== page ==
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Soarin' on my 60th

 

Last updated 5/29/2019 at 11:41am



Jerry Bedoya

Special to the Village News

Ever yearned to do something only to put it off for fear of the unknown? Or a certain something that was intriguing for much of life, yet for reasons not well defined, it has been elusive? Well, for me, that “putting off” came to fruition as I finally realized I was getting too “long in the tooth” to be guided by anxiety and uneasiness.

In celebration of my 60th birthday, April 15, I finally took that leap into the unknown, literally. What I’m about to share are my experiences following my ascent and ultimate descent from 2.5 miles above the earth. That certain something I’ve put off most of my adult life is parachuting.

My family and I arrived at the jump site, Oceanside Municipal Airport, about 30 minutes before my scheduled 11 a.m. jump. I proceeded to register at the flight office, which included signing a bevy of indemnity forms thanks to all the lawyers out there, then met with my instructor and jump partner in an adjoining area. Following a short meet and greet, he informed me about what I could expect from the exploit we were about to embark on.

Daniel, my jump partner, proceeded to discuss steps he wanted me to take throughout the process. I was anticipating a lengthy dissertation on the art of parachuting along with a relevant safety briefing, but that was not the case. This briefing took a whopping, wait for it … two or three minutes. In hindsight I realize “they” want students to enjoy the entire process without getting bogged down with too much information. Daniel assisted in donning my harness, which he would ultimately attach himself to once in the plane.

When we were ready we made our way toward the plane and boarded. In a rather confined fuselage, the 13 people were either seated on the floor or on a low bench. Each instructor positioned themselves directly behind their student while straddling them. It would eventually take 15 minutes for the plane to ascend to the jump altitude of 13,000 feet, which included amongst other things flying over Fallbrook.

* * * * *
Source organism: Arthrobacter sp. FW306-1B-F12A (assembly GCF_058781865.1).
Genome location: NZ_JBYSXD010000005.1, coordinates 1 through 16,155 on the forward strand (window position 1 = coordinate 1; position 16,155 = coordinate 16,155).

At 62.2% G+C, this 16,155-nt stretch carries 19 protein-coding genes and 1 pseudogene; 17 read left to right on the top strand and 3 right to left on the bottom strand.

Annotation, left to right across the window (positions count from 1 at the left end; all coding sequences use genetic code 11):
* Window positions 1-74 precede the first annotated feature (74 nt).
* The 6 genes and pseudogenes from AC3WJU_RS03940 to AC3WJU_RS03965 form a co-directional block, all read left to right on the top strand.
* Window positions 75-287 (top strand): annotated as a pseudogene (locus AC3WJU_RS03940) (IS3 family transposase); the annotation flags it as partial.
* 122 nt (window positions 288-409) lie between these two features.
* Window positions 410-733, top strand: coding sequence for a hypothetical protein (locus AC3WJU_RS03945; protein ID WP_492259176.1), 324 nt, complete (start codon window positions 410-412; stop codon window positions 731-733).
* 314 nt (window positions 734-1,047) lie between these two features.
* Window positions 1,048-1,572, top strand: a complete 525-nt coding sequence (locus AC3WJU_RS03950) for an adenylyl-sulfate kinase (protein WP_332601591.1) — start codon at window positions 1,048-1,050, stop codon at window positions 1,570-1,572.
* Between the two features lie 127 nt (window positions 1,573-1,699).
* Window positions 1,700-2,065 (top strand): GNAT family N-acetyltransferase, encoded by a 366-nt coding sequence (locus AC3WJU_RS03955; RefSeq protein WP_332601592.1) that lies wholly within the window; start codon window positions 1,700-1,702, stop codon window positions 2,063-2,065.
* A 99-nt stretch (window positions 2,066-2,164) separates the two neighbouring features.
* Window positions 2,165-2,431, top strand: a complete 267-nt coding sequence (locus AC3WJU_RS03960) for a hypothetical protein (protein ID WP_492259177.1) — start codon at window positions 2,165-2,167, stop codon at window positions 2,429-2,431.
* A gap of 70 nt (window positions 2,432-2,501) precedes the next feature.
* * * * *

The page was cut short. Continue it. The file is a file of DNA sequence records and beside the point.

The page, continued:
During the ascent everyone was speaking rather calmly, but fairly loud in an effort to overcome the noise of a rattling fuselage. Even with this distraction the flight was still a very soothing element of this entire experience. Then, just as I’m coming to terms with what I’m about to embark on, I sense we’re nearing our jump altitude. The pilot abruptly reduces power, which feels as if he just hit the brakes in midair; the tussling butterflies in my tummy are now in overdrive. The exit door is now rolled-up, the noisy air rushes in and I sense instantly that it’s “game time.”

As each jumper before me departs, my partner and I, who by now are securely tethered to one another, inch a bit closer to that ominous doorway. Then, it’s finally my turn. With my instructor behind me and 2.5 miles above the earth’s surface I soon find myself seated at the base of the exit door with my legs dangling out of the plane, air gushing in my face and holding on tightly to the straps of my shoulder harness.

Despite half my body perched outside the aircraft at 13,000 feet, I felt a certain sorrow for the unfortunate few who’d never experience the majestic beauty of the sights below because of a certain uneasiness. The contemplative views from that altitude were nothing short of amazing. Surprisingly, there was also an exhilarating calm that came over me as I was briefly positioned in that precarious position. Then, before I could say Rumpelstiltskin, it was time to go.